A very, very popular naming scheme for many, many things. Simply take an attribute and append "-land" or "-world" to it. It's the easiest way to come up with the name of a country. Similar to Premiseville
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Anime & Manga
- Kree Homeworld, Skrull World and Mojo World.
- DC Comics has Warworld, an artificial planet that can feasibly annihilate life on a global scale if left unchecked. Naturally, it's usually under the command of Mongul.
- As with the Video Game, the Swordquest tie-in comics have Earthworld, Fireworld, Waterworld, and Airworld.
- Everworld, though it's an odd example, since it doesn't really tell you anything about what the place is like.
- The part of the continent where all the action takes place in The Wheel of Time is called the Westlands, or the Wetlands by the people of a neighboring desert. The same area, and alternately, the whole planet, is called Randland by fans.
- Harry Harrison's To the Stars! Trilogy, which consists of Homeworld, Wheelworld, and Starworld.
- Also his Deathworld series.
- Alice's Adventures in Wonderland
- Larry Niven seems to like to use place names as a humor element in his stories. Apparently people in his stories tend to name places after whatever first came to mind on seeing them. In addition to the Ringworld, his stories also feature planets named "Canyon", "Plateau", and "We Made It". Plateau's highest mountain is called "Mount Lookitthat".
- Norse Mythology does this with the nine worlds as most of them end with the word "Heim" (translates as world, land, and sometimes home).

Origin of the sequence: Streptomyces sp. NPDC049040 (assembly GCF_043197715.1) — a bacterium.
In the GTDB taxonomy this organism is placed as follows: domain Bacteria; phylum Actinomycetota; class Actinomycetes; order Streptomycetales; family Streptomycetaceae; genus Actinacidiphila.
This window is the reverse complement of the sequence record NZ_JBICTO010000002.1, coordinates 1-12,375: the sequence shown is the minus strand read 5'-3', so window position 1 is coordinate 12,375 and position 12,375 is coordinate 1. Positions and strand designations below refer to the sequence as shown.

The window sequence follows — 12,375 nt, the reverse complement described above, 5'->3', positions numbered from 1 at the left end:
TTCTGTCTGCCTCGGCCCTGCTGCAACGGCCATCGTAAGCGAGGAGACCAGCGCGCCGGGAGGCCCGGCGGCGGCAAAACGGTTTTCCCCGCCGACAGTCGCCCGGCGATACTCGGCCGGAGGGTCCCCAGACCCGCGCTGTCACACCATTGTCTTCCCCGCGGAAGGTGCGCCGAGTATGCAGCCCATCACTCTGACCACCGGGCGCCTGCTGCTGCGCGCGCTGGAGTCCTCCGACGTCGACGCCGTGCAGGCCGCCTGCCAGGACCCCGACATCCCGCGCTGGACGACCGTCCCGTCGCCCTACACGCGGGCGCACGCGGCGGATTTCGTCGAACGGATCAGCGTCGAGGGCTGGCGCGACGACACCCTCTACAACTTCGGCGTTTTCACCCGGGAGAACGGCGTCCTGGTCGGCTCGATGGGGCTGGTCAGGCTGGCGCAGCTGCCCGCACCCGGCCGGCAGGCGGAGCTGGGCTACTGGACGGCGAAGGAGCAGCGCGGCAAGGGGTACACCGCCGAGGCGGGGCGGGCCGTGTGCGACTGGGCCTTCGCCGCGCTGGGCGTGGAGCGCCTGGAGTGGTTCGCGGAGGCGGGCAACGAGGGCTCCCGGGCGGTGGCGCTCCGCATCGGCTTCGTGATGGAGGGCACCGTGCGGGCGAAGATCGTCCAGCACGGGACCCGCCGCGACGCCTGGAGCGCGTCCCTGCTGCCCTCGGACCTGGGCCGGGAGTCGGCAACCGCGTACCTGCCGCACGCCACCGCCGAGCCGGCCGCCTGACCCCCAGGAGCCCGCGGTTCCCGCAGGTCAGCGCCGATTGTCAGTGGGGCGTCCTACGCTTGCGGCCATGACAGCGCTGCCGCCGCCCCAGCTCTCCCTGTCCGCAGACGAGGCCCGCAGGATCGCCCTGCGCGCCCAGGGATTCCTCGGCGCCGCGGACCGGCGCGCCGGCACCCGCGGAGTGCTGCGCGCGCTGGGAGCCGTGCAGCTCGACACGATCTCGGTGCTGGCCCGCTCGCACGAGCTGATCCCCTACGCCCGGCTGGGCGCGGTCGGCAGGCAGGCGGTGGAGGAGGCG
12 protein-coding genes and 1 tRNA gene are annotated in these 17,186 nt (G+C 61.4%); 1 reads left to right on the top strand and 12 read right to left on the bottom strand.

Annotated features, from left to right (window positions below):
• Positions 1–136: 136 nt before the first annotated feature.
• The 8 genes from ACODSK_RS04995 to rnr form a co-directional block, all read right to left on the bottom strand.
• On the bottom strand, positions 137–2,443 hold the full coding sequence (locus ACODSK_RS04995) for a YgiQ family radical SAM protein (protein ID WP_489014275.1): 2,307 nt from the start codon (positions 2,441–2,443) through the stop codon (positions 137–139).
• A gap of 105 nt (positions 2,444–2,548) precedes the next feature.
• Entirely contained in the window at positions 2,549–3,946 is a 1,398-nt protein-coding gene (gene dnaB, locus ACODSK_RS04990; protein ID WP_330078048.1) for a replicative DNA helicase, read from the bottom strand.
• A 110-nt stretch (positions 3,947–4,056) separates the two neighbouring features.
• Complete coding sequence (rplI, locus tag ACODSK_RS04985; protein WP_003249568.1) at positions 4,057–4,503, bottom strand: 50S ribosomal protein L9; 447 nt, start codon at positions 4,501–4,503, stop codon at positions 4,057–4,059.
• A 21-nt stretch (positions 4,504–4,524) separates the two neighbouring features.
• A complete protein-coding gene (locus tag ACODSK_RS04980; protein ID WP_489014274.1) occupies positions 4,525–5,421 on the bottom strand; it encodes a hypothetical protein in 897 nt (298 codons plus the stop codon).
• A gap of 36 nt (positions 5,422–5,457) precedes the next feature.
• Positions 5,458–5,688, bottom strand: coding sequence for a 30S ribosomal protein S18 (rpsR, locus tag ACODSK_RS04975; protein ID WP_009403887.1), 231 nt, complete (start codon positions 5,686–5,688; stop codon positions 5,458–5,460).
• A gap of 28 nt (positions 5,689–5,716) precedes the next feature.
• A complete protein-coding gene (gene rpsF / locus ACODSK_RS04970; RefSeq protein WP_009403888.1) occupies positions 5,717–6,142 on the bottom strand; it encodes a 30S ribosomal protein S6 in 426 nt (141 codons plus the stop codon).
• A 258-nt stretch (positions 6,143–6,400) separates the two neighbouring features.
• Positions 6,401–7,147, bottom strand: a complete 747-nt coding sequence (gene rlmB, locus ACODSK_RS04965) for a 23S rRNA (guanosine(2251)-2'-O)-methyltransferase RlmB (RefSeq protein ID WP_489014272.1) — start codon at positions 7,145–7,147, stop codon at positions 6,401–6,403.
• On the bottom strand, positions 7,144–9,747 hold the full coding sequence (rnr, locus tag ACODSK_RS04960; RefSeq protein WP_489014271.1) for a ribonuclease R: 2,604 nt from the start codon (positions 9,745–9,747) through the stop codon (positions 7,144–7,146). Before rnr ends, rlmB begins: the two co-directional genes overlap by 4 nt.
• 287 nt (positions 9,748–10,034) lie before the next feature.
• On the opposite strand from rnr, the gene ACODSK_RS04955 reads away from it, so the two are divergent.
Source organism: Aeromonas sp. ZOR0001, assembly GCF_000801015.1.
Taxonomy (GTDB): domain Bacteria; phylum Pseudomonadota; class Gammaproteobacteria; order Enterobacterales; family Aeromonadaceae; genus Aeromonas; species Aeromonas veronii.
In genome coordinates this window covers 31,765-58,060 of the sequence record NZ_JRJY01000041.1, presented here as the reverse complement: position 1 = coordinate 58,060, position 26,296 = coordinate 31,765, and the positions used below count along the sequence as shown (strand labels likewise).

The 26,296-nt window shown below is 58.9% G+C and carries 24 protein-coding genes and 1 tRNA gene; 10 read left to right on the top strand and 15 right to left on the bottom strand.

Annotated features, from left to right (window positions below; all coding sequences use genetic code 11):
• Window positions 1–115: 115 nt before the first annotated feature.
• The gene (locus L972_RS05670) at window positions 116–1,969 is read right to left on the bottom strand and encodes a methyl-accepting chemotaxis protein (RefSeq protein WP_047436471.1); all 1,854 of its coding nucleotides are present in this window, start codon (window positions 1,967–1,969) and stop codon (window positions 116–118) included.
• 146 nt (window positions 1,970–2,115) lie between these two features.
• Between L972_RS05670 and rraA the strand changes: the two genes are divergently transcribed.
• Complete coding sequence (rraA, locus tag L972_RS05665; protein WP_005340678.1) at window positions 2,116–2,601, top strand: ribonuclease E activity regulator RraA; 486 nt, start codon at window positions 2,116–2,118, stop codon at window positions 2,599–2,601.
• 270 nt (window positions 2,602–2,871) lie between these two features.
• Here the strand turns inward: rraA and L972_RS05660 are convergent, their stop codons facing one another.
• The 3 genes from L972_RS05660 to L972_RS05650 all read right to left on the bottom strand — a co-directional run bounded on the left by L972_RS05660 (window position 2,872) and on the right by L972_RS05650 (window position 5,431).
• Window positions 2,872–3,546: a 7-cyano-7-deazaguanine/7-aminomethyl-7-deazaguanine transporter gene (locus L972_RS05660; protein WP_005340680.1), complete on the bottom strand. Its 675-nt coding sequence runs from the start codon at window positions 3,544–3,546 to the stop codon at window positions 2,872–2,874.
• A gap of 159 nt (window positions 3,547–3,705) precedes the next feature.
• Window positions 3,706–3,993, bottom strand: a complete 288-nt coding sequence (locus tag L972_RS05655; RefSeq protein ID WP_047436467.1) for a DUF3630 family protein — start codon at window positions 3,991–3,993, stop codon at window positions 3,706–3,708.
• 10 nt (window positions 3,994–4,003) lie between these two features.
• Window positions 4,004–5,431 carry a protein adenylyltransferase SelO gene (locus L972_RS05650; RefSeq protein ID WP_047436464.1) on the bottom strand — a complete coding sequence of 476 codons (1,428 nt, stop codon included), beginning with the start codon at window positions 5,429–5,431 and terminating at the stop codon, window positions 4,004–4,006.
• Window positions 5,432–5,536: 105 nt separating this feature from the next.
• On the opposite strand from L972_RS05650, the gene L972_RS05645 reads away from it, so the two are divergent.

- In Mario Party 2, the reward for the winner of the game was to rename the land after themselves, so it could be Mario Land, Luigi Land, etc.
- Every single board had this sort of theme name. Space Land, Horror Land, Pirate Land, Western Land... the theme was kind of apparent in the name too.
- In Viewtiful Joe, the world of the silver screen is known as Movie Land. In the sequel, the Black Emperor and his syndicate Gedow try to take over not only Movie Land, but Movie World, the collective realm of cinematography itself.
- Mario Land in Super Mario Land 2. The first game and any sequels didn't have a place with a name in this format in though.
- Sherbet Land in the Super Mario Bros. series, which is also Edible Theme Naming and potentially Level Ate, with the Sherbet bit referring to the icy feel of the area. It's in Wario Land, Mario Kart and Mario Hoops 3 on 3, with a similar area called Sherbet Island popping up in Diddy Kong Racing
- The four games of the Swordquest series have an elemental theme name — Earthworld, Fireworld, Waterworld, and Airworld. Unfortunately, the last of the four games was never released because the series was cancelled.
- Dinosaur Land in Super Mario World. Which had a bit of a Prehistoria setting going on and was home to the Yoshis.
- Within the Ace Attorney series, there exists a theme park called Gatewater Land.
- In Drowtales, "Chel'el'Sussoloth" literally translates to "city of light within darkness". It's located within a cave roughly the size of the island of Manhattan. There's also a region known as the Skyworld on the surface.
- Pac-Land from Pac-Man.
- In The Fairly OddParents, in addition to "Fairy World", there's also a Dairy World, Hairy World, and Scary World, all of which are pretty much Exactly What It Says on the Tin.
- In The Powerpuff Girls, "The City of Townsville" is an example of both this trope and Department of Redundancy Department, as the suffix "ville" also means "city".
- The native homeland of the eponymous character of Mr. Bogus is called Bogusland.
- The PBS animated series Word World, where everything's made out of words. Literally.
- Every single location in the Super Mario Bros television series had a name in this format. You had the James Bond themed Spy Land, the Mad Max themed Car Land, the fairly obvious Pirate World and even the somewhat twist on the formula with its naming El Desert Land and a Mexican theme.